Wednesday nights are crunch times for Danielle DeAngelis, a recent Ramapo graduate now working as an associate editor at the Sun Newspapers in South Jersey. It’s been this way since she became an editor at The Ramapo News in 2019, where print is Thursday too.
DeAngelis began her career with the Ramapo News as a staff writer, then joined on as sports editor before being promoted to editor-in-chief for the 2020-2021 school year. She had the unique experience of running the publication during a fully virtual year, which presented challenges other editors had never encountered before.
“Being editor-in-chief during the pandemic wasn't an ideal experience, but it helped me improve my online news writing skills as well as learn more about search engine optimization and remote collaboration,” DeAngelis said. “There was barely any personal interaction with the staff. But to combat this, I brainstormed online friendly ideas to enhance engagement on the website and improve staff communication.”
Some of the inventive solutions DeAngelis came up with included live, virtual reporting of the 2020 election and launching a TikTok account for the newspaper. These creative reporting skills apply in her current position, where she does hyperlocal coverage for multiple towns.
“I write five articles a week for work, which is parallel to the amount of work I did weekly at The Ramapo News,” DeAngelis said. “And creating daily posts for their website and social media accounts were skills I learned during my college career, so it was an easy transition.”
While many people come into college unsure of their path, DeAngelis has always known she wanted to be a writer, and a journalism class in high school showed her that it was the path she wanted to pursue. She says Ramapo’s focus on online publication was something that drew her to the program.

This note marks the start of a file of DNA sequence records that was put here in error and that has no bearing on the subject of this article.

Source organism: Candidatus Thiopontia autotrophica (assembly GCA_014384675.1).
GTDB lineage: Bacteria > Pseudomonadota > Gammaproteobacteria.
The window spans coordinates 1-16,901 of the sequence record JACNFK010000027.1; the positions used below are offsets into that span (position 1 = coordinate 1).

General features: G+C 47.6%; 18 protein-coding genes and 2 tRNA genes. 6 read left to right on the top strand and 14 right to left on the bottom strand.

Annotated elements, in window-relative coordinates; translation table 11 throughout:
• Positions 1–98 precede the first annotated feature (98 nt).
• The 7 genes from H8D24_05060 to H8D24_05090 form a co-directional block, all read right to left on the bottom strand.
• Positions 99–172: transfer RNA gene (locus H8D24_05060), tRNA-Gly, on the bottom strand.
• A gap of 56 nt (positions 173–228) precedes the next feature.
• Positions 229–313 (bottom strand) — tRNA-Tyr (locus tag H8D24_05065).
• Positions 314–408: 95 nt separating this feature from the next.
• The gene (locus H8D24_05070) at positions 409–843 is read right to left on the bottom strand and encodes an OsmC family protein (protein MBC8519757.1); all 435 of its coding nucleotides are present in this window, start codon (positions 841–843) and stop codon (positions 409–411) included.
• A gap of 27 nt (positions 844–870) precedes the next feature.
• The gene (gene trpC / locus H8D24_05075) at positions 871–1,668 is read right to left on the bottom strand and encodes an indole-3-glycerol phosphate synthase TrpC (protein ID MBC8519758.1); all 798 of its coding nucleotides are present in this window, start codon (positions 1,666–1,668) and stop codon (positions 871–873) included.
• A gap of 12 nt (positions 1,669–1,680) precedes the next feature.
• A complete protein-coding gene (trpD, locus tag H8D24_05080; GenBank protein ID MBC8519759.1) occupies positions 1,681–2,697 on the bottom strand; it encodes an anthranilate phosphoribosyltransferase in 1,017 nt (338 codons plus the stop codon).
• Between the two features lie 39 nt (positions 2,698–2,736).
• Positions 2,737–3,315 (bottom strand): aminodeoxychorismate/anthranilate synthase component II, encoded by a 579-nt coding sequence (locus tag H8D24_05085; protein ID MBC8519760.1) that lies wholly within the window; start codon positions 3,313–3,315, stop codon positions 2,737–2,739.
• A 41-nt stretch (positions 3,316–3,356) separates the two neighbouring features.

Her role now is largely work-from-home, which mirrors her experience as EIC. DeAngelis says she has her sights set on a different kind of role in the future, though.
“While working in a smaller newsroom and for smaller towns is nice because you have personal connection with some of the residents and municipalities,” DeAngelis said. “My goal is working for a larger corporation, specifically a magazine so I can contribute my creative writing skills in the editorial style.”
DeAngelis acquired years of experience even before graduating last year and saw that time as important to her growth as a writer.
“It was a great experience working in an active newsroom environment, and I was there during the most newsworthy time in my life: the COVID-19 pandemic, the rise of the Black Lives Matter movement and the 2020 election were all crucial topics to each section,” she said.
Having been EIC while balancing a full class schedule and other involvements, DeAngelis sees her time on the team as one of the most important parts of her education.
“To be honest, there were times that I put news first, classwork second,” she said. “Being in my professional life now, I have no regrets as the news taught me the most.”